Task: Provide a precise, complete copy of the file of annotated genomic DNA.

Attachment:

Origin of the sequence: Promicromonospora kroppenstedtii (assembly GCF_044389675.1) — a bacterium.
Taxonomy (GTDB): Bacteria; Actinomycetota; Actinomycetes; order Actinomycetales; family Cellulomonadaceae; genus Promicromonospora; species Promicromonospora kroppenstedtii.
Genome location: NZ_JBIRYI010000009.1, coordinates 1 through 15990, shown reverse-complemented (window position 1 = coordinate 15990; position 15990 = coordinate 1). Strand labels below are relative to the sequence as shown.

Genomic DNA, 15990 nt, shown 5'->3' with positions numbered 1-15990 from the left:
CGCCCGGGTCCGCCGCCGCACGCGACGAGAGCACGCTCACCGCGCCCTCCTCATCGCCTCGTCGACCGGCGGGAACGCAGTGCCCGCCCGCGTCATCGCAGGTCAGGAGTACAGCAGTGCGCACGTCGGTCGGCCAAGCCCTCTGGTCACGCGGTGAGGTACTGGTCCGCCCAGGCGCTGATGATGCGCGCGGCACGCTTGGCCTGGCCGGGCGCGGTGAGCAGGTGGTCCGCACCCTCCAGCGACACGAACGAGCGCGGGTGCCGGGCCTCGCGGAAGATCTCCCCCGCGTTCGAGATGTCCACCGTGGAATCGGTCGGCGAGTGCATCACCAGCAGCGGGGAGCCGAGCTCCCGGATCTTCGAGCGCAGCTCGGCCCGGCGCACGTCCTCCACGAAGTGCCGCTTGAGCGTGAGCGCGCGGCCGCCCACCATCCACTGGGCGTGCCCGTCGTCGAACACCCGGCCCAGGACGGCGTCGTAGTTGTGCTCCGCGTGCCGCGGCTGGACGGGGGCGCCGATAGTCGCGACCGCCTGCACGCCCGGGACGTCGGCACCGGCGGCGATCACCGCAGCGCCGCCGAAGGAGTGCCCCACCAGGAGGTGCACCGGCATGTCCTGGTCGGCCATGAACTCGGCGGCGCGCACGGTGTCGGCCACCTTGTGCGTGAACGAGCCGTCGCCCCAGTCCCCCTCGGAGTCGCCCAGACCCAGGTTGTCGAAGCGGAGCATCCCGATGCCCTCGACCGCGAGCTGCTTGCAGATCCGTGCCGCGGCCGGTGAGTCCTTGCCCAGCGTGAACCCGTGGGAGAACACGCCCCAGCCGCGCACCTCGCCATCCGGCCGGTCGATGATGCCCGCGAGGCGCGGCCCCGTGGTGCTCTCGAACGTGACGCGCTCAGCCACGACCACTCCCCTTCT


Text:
Origin of the sequence: Promicromonospora kroppenstedtii (assembly GCF_044389675.1) — a bacterium.
Taxonomy (GTDB): Bacteria; Actinomycetota; Actinomycetes; order Actinomycetales; family Cellulomonadaceae; genus Promicromonospora; species Promicromonospora kroppenstedtii.
Genome location: NZ_JBIRYI010000009.1, coordinates 1 through 15990, shown reverse-complemented (window position 1 = coordinate 15990; position 15990 = coordinate 1). Strand labels below are relative to the sequence as shown.

Genomic DNA, 15990 nt, shown 5'->3' with positions numbered 1-15990 from the left:
CGCCCGGGTCCGCCGCCGCACGCGACGAGAGCACGCTCACCGCGCCCTCCTCATCGCCTCGTCGACCGGCGGGAACGCAGTGCCCGCCCGCGTCATCGCAGGTCAGGAGTACAGCAGTGCGCACGTCGGTCGGCCAAGCCCTCTGGTCACGCGGTGAGGTACTGGTCCGCCCAGGCGCTGATGATGCGCGCGGCACGCTTGGCCTGGCCGGGCGCGGTGAGCAGGTGGTCCGCACCCTCCAGCGACACGAACGAGCGCGGGTGCCGGGCCTCGCGGAAGATCTCCCCCGCGTTCGAGATGTCCACCGTGGAATCGGTCGGCGAGTGCATCACCAGCAGCGGGGAGCCGAGCTCCCGGATCTTCGAGCGCAGCTCGGCCCGGCGCACGTCCTCCACGAAGTGCCGCTTGAGCGTGAGCGCGCGGCCGCCCACCATCCACTGGGCGTGCCCGTCGTCGAACACCCGGCCCAGGACGGCGTCGTAGTTGTGCTCCGCGTGCCGCGGCTGGACGGGGGCGCCGATAGTCGCGACCGCCTGCACGCCCGGGACGTCGGCACCGGCGGCGATCACCGCAGCGCCGCCGAAGGAGTGCCCCACCAGGAGGTGCACCGGCATGTCCTGGTCGGCCATGAACTCGGCGGCGCGCACGGTGTCGGCCACCTTGTGCGTGAACGAGCCGTCGCCCCAGTCCCCCTCGGAGTCGCCCAGACCCAGGTTGTCGAAGCGGAGCATCCCGATGCCCTCGACCGCGAGCTGCTTGCAGATCCGTGCCGCGGCCGGTGAGTCCTTGCCCAGCGTGAACCCGTGGGAGAACACGCCCCAGCCGCGCACCTCGCCATCCGGCCGGTCGATGATGCCCGCGAGGCGCGGCCCCGTGGTGCTCTCGAACGTGACGCGCTCAGCCACGACCACTCCCCTTCT